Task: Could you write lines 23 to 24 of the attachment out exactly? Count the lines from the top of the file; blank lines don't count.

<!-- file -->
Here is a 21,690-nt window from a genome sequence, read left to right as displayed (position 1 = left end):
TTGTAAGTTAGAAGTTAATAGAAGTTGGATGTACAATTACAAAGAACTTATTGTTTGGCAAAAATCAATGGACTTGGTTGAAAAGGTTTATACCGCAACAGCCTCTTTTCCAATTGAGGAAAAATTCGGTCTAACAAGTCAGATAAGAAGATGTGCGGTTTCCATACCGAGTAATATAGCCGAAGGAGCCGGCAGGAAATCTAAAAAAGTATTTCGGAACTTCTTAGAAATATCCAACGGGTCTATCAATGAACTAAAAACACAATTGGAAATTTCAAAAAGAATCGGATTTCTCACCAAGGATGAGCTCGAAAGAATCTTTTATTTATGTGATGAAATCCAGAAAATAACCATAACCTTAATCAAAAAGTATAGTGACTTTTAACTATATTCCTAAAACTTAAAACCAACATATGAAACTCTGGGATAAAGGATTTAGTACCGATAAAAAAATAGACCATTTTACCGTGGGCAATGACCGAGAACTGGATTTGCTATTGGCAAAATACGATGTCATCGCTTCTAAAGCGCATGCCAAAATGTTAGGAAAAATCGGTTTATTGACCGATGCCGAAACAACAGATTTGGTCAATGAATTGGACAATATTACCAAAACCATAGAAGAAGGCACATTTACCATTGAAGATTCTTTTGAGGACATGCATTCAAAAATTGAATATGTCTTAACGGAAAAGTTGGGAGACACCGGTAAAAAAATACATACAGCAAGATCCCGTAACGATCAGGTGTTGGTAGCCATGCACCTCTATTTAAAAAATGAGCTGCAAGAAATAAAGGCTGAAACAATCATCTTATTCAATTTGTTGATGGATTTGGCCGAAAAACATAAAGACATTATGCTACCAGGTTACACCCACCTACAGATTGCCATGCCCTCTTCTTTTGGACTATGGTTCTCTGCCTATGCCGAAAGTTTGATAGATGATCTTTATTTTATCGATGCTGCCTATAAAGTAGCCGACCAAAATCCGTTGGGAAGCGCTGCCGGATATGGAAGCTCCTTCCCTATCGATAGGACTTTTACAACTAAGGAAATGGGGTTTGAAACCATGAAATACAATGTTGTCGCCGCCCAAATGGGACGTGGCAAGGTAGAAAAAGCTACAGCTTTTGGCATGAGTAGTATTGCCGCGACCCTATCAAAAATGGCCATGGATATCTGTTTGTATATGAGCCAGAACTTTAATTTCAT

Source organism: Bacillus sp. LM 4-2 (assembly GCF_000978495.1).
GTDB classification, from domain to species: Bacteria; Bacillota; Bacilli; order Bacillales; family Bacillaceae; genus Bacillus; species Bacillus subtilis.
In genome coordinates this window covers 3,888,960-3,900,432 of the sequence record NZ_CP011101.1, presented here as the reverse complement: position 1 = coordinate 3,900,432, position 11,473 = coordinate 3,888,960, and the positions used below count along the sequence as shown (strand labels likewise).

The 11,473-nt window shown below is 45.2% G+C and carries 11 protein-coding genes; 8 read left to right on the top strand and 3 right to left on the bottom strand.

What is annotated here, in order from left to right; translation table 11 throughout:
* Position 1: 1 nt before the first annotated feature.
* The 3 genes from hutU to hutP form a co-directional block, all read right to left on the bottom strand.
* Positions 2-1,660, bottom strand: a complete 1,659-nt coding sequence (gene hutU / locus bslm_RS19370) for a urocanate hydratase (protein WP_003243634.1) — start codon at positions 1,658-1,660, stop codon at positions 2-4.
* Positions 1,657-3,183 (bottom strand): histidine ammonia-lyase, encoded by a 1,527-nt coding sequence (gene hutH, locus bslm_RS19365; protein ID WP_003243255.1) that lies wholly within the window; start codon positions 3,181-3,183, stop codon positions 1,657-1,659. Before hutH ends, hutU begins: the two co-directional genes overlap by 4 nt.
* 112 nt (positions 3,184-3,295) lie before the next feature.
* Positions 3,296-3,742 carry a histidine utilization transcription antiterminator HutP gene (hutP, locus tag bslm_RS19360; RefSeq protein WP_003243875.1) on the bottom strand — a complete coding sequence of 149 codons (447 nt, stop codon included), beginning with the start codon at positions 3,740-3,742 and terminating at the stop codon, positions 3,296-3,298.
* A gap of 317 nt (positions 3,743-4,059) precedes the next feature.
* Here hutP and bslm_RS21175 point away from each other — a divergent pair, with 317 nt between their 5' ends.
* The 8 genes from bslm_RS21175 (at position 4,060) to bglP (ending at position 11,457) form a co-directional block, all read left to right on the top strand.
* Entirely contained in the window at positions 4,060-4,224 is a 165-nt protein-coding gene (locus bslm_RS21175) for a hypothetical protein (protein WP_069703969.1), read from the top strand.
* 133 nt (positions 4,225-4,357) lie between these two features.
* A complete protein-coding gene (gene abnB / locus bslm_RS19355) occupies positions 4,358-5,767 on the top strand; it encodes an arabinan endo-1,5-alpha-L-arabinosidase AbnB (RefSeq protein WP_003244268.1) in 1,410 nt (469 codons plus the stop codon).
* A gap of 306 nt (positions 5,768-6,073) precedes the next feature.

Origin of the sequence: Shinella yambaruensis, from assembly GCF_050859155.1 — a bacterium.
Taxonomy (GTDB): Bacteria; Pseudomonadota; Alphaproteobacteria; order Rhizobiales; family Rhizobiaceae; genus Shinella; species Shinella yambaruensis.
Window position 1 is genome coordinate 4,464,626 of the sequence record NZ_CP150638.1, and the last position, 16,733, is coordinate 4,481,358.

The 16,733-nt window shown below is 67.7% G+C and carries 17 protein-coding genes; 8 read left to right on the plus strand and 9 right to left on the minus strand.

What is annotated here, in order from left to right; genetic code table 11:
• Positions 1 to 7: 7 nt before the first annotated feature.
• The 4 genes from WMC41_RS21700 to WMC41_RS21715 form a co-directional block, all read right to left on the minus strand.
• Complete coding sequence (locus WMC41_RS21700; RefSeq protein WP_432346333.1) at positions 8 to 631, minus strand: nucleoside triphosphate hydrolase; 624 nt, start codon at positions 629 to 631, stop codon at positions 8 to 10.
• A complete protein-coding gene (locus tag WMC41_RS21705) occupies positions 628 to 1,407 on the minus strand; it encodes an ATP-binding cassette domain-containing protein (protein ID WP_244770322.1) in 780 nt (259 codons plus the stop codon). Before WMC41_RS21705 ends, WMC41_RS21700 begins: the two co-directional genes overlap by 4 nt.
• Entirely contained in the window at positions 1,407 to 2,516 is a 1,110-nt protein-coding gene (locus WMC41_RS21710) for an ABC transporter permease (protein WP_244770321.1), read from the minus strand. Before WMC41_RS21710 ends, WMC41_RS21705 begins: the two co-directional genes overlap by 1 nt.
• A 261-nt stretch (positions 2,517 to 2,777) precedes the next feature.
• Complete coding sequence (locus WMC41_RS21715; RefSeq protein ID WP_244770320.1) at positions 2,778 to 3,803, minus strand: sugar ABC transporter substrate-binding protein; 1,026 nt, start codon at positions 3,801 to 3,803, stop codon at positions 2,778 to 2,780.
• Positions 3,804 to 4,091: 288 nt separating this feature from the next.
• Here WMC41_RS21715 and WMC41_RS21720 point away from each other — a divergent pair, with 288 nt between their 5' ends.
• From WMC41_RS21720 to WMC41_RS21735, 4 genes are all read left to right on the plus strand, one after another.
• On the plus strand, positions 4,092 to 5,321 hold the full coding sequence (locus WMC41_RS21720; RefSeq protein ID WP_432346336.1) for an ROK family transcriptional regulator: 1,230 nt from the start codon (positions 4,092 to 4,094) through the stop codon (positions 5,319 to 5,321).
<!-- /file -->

Window position 1 is genome coordinate 4,464,626 of the sequence record NZ_CP150638.1, and the last position, 16,733, is coordinate 4,481,358.

The 16,733-nt window shown below is 67.7% G+C and carries 17 protein-coding genes; 8 read left to right on the plus strand and 9 right to left on the minus strand.